Oil Search Limited (ASX:OSH) stock is about to trade ex-dividend in 4 days time. You can purchase shares before the 3rd of March in order to receive the dividend, which the company will pay on the 24th of March.
Oil Search's upcoming dividend is AU$0.045 a share, following on from the last 12 months, when the company distributed a total of AU$0.095 per share to shareholders. Last year's total dividend payments show that Oil Search has a trailing yield of 2.5% on the current share price of A$5.68. Dividends are an important source of income to many shareholders, but the health of the business is crucial to maintaining those dividends. That's why we should always check whether the dividend payments appear sustainable, and if the company is growing.
Dividends are typically paid out of company income, so if a company pays out more than it earned, its dividend is usually at a higher risk of being cut. Oil Search paid out a comfortable 34% of its profit last year.
Have Earnings And Dividends Been Growing?
Stocks in companies that generate sustainable earnings growth often make the best dividend prospects, as it is easier to lift the dividend when earnings are rising. Investors love dividends, so if earnings fall and the dividend is reduced, expect a stock to be sold off heavily at the same time. With that in mind, we're encouraged by the steady growth at Oil Search, with earnings per share up 3.1% on average over the last five years. Recent growth has not been impressive. Yet there are several ways to grow the dividend, and one of them is simply that the company may choose to pay out more of its earnings as dividends.
The main way most investors will assess a company's dividend prospects is by checking the historical rate of dividend growth. Oil Search has delivered an average of 9.0% per year annual increase in its dividend, based on the past ten years of dividend payments. We're glad to see dividends rising alongside earnings over a number of years, which may be a sign the company intends to share the growth with shareholders.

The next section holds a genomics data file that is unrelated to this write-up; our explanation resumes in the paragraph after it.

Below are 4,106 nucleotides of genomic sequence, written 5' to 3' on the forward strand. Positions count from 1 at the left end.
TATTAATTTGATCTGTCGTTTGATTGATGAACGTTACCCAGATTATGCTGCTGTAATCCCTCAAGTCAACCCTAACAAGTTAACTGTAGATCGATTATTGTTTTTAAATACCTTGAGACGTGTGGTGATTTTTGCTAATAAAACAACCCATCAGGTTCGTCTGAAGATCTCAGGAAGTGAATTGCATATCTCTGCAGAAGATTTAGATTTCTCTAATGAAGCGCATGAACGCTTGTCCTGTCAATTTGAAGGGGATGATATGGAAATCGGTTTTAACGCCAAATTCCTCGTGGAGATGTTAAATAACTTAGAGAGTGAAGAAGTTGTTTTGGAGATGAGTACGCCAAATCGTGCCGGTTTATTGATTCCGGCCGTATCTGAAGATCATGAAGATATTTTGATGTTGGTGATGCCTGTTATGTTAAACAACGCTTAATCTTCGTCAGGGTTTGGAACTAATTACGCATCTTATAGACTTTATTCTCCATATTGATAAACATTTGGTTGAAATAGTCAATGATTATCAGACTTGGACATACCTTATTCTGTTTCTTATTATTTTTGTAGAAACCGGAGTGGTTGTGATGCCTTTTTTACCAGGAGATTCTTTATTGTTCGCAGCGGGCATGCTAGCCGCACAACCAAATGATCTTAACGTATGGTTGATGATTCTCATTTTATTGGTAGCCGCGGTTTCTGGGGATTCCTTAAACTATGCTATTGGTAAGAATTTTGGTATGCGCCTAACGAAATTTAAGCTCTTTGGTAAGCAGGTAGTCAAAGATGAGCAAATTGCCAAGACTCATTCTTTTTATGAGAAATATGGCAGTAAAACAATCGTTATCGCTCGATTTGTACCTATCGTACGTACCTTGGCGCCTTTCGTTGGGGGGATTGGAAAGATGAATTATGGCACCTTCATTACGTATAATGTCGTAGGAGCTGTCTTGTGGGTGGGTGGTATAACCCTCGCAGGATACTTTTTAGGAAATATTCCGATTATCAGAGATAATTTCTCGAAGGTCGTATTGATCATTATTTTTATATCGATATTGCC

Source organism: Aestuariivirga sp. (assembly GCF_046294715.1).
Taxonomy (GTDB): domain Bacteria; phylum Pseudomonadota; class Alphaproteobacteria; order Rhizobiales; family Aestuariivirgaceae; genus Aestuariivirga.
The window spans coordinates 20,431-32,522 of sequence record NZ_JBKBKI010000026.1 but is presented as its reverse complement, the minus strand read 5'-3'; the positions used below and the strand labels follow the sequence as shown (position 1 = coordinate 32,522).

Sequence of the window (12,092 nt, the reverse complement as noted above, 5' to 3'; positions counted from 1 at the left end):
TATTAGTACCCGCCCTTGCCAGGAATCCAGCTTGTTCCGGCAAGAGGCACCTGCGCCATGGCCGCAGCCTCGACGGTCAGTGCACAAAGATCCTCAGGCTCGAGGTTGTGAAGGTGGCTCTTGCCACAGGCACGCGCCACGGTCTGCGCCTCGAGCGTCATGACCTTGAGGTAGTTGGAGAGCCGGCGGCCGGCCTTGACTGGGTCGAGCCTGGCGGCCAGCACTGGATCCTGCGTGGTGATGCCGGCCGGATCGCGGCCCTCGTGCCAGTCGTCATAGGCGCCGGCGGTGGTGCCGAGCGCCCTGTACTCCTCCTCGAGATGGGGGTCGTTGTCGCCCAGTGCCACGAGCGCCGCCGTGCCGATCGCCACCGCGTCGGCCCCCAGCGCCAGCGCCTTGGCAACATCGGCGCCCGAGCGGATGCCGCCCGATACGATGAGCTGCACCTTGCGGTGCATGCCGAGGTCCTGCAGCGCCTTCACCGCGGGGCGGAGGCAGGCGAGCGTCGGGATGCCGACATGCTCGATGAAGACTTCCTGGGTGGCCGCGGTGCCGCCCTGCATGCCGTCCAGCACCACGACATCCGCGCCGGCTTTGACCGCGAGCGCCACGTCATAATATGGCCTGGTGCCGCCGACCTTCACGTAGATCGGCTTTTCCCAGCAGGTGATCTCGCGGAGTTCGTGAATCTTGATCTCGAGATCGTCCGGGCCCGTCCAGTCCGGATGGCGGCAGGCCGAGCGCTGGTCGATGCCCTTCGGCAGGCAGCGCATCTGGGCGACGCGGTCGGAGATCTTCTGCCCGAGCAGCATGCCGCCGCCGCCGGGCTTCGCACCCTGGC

To Sum It Up
From a dividend perspective, should investors buy or avoid Oil Search? It has been growing its earnings per share somewhat in recent years, although it reinvests more than half its earnings in the business, which could suggest there are some growth projects that have not yet reached fruition. Overall, Oil Search looks like a promising dividend stock in this analysis, and we think it would be worth investigating further.
Ever wonder what the future holds for Oil Search? See what the 14 analysts we track are forecasting, with this visualisation of its historical and future estimated earnings and cash flow
We wouldn't recommend just buying the first dividend stock you see, though. Here's a list of interesting dividend stocks with a greater than 2% yield and an upcoming dividend.
If you spot an error that warrants correction, please contact the editor at firstname.lastname@example.org. This article by Simply Wall St is general in nature. It does not constitute a recommendation to buy or sell any stock, and does not take account of your objectives, or your financial situation. Simply Wall St has no position in the stocks mentioned.
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